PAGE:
LAKSA-RAP!

Curry, coconut milk, rice noodles, seafood or meat toppings, maybe a souring agent– Laksa seems to me like a forbidden love. It’s so wrong, but feels so right.

At first acquaintance, Laksa did not appeal to me at all. It was also a big factor that it was a spicy soup. And at that time, I wasn’t wild about spicy. Our roots were Bicolano. My mother hailed from the province of Bicol, whose cuisine was the spiciest in the entire Philippines. Yet, I was not particularly drawn to spicy food.

But I don’t know what happened. After shifting to non-meat preferences in my diet, I needed more spice in my life. I needed to spike the interest of my tastebuds. And then, I was more open to the thought of Laksa.

I saw a lot of Laksa featured in the Asian food channels. In Thailand, Malaysia, Indonesia, Singapore. Wikipedia describes that the origins of Laksa could not be pinpointed with certainty. But it is dominated by Chinese and Malay influences. It is classified as Peranakan or Nyonya food.

ToTT 

It was in Singapore that I first tried it. It was in a place unexpected. I thought I would find the best laksa ever in a hawker place, in a street cafe. These are the times when dear friends come in handy.

Pres and Ivy, my dear friends in SG, took us to a kitchen supply store called ToTT. It was like a cook’s giant candystore. You can find all the implements and appliances for the kitchen you’ve always dreamed of. They have kitchen studios where you can have cooking classes and demonstrations. And at the back, you can find a small bistro. This kinda reminded me of my student days when we went to IKEA to get a cheap but good meal. Here at the ToTT Bistro,  you can find a wide variety of dishes. No particular cuisine but they offer food that you know and will whet your appetite, for sure.

For Laksa we came, and Laksa we sought.

ToTT’s Laksa is still the best I’ve ever had. I could not forget it, even from the first bowl I had 3 years ago. They serve it with crayfish, which was very satisfying. I don’t get to eat crayfish everyday. That was very special. But even without it, the laksa soup was creamy, with the right amount of sweet, sour, salty, spicy. Noodles were firm in the right measure. You slurp the soup and it traces your throat, in a good way. You don’t mind that it’s against etiquette to be noisy with your food. I didn’t care. That was my way of saying, this is definitely tops in my book.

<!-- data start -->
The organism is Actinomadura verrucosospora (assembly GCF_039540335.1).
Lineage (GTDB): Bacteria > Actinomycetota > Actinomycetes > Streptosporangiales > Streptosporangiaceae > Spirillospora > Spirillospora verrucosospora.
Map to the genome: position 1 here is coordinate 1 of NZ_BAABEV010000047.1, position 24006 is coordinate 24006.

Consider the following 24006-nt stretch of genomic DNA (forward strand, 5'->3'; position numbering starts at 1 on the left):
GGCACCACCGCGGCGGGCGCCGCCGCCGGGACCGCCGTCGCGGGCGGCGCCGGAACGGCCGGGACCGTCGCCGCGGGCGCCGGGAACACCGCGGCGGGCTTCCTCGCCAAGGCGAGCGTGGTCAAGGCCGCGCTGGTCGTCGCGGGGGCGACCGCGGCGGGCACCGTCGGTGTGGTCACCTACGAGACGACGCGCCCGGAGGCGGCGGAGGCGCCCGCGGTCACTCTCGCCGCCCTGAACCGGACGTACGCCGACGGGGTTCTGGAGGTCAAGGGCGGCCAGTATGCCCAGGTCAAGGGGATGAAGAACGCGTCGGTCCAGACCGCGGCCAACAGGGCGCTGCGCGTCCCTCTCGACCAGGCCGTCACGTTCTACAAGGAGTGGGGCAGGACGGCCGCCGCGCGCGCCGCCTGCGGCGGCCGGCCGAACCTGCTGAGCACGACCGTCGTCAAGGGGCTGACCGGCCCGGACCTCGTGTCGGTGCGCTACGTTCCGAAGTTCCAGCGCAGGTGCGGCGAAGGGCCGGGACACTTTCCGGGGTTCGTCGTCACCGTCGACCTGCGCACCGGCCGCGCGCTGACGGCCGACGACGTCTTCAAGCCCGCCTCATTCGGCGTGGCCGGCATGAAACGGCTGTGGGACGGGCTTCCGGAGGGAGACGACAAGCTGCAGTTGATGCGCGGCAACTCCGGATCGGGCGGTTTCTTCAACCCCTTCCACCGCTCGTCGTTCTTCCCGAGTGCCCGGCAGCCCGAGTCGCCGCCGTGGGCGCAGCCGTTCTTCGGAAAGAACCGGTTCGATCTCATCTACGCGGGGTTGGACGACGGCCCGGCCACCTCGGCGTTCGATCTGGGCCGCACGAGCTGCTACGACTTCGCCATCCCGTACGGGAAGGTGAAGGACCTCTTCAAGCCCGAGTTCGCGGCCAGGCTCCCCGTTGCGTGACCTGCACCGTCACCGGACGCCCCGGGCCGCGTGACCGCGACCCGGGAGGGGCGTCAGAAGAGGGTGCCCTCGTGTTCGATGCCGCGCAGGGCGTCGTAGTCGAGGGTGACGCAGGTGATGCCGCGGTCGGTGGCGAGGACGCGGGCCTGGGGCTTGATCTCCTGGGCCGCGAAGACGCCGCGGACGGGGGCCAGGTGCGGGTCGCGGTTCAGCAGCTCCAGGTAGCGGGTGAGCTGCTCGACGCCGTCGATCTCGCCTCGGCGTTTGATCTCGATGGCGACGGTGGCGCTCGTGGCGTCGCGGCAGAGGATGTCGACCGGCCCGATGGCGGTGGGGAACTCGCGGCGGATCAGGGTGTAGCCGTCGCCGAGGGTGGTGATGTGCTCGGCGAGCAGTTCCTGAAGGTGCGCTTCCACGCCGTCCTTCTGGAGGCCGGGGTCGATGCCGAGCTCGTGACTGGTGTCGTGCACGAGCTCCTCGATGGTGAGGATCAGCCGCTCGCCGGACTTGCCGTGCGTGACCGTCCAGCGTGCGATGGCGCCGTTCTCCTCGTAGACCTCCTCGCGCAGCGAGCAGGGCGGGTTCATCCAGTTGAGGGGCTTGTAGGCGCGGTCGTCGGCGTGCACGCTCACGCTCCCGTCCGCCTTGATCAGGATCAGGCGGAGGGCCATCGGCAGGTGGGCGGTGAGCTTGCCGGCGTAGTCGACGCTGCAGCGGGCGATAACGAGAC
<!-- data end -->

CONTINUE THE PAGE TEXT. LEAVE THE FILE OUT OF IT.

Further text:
ToTTLaksa
ToTT’s Laksa with Crayfish (SGD12 or PhP415); Photo by Michelle Africa

328 KATONG LAKSA

After ToTT, I had pledged my loyalty to it. But I have to keep my senses open to other brands of laksa. And no matter how much I deny it, I had to taste 328 Katong Laksa. This was the brand that I associated most to Laksa. It was what was constantly featured in the food stores I always watch on the cable food channels. For academic purposes, I asked Pres and Ivy, to bring me to 328 Katong.

KatongLaksa
Small bowl at 328 Katong Laksa (SGD5 or PhP172.95); Photo by Michelle Africa

My bowl of Laksa at 328 Katong, I’d say, was anti-climactic. It was touted as the most well known. Blame Gordon Ramsay for that. I had high expectations, that’s why I was disappointed. I guess, even in laksa, taste is very relative. This bowl was spicier than that of ToTT. Maybe many would argue that this was more authentic. It had the hole on the wall vibe. It’s been there for 70 years. No one can really argue with longevity. But experiencing food is just very personal to me. My experience is different from others. And there is no shame in that. I am unabashed. I unveil my bias, I’d pick ToTT over 328 Katong. Any day of the week.

And twice on Sundays.

Back down from Laksa heaven, my dilemma recurs. How do I deal with laksa sepanx when I am away from ToTT? Or Katong?

Thank laksa gods for Tuan Tuan.

TuanTuanSnowBuns
Tuan Tuan’s Placemat with their Bestseller Snow Buns; Photo by Michelle Africa

Tuan Tuan, as it claims, is the first Chinese brasserie in the country. Think Hongkong dishes, Paris feels. They built on the familiar, but revamped.

TuanTuanLaksa
Tuan Tuan’s Small Bowl of Laksa (PhP398 or USD8.56); Photo by Michelle Africa

The laksa here felt homey. It wasn’t jazzed up to be upscale. It delivered on what you would expect from a laksa. The fuzziness of a steamy broth on a cold rainy day. The spicy that you need to warm you up when you caught a cold. That kind of feeling is always welcome, right?

So when laksa sepanx strikes, it helps that Tuan Tuan is a car ride away. I’m happy they opened in Greenhills!

P.S. This article is also featured in Mytrendingstories.com.

328 Katong Laksa
51 East Coast Road
Singapore 428771
+65 9732 8163
Tuan Tuan Chinese Brasserie
Various Locations
http://http://tuantuan.com.ph/
ToTT
896 Dunearn Road
Sime Darby Building 
01-01A
Singapore 589472
Tel : +65 6219 7077
http://www.tottstore.com
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